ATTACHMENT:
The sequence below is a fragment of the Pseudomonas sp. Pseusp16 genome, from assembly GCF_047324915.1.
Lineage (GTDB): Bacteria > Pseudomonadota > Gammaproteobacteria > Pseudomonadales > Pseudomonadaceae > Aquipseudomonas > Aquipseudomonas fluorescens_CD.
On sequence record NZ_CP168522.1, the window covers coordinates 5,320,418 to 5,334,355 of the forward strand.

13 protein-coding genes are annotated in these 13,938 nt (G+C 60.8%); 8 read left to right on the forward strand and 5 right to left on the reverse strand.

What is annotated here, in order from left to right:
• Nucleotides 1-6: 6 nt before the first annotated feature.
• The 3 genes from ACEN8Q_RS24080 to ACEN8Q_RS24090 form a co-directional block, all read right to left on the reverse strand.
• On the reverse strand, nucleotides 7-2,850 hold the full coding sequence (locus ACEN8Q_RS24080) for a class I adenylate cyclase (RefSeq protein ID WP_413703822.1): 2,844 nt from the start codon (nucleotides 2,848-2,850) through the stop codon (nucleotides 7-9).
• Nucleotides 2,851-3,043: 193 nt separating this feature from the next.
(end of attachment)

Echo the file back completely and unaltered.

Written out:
The sequence below is a fragment of the Pseudomonas sp. Pseusp16 genome, from assembly GCF_047324915.1.
Lineage (GTDB): Bacteria > Pseudomonadota > Gammaproteobacteria > Pseudomonadales > Pseudomonadaceae > Aquipseudomonas > Aquipseudomonas fluorescens_CD.
On sequence record NZ_CP168522.1, the window covers coordinates 5,320,418 to 5,334,355 of the forward strand.

13 protein-coding genes are annotated in these 13,938 nt (G+C 60.8%); 8 read left to right on the forward strand and 5 right to left on the reverse strand.

What is annotated here, in order from left to right:
• Nucleotides 1-6: 6 nt before the first annotated feature.
• The 3 genes from ACEN8Q_RS24080 to ACEN8Q_RS24090 form a co-directional block, all read right to left on the reverse strand.
• On the reverse strand, nucleotides 7-2,850 hold the full coding sequence (locus ACEN8Q_RS24080) for a class I adenylate cyclase (RefSeq protein ID WP_413703822.1): 2,844 nt from the start codon (nucleotides 2,848-2,850) through the stop codon (nucleotides 7-9).
• Nucleotides 2,851-3,043: 193 nt separating this feature from the next.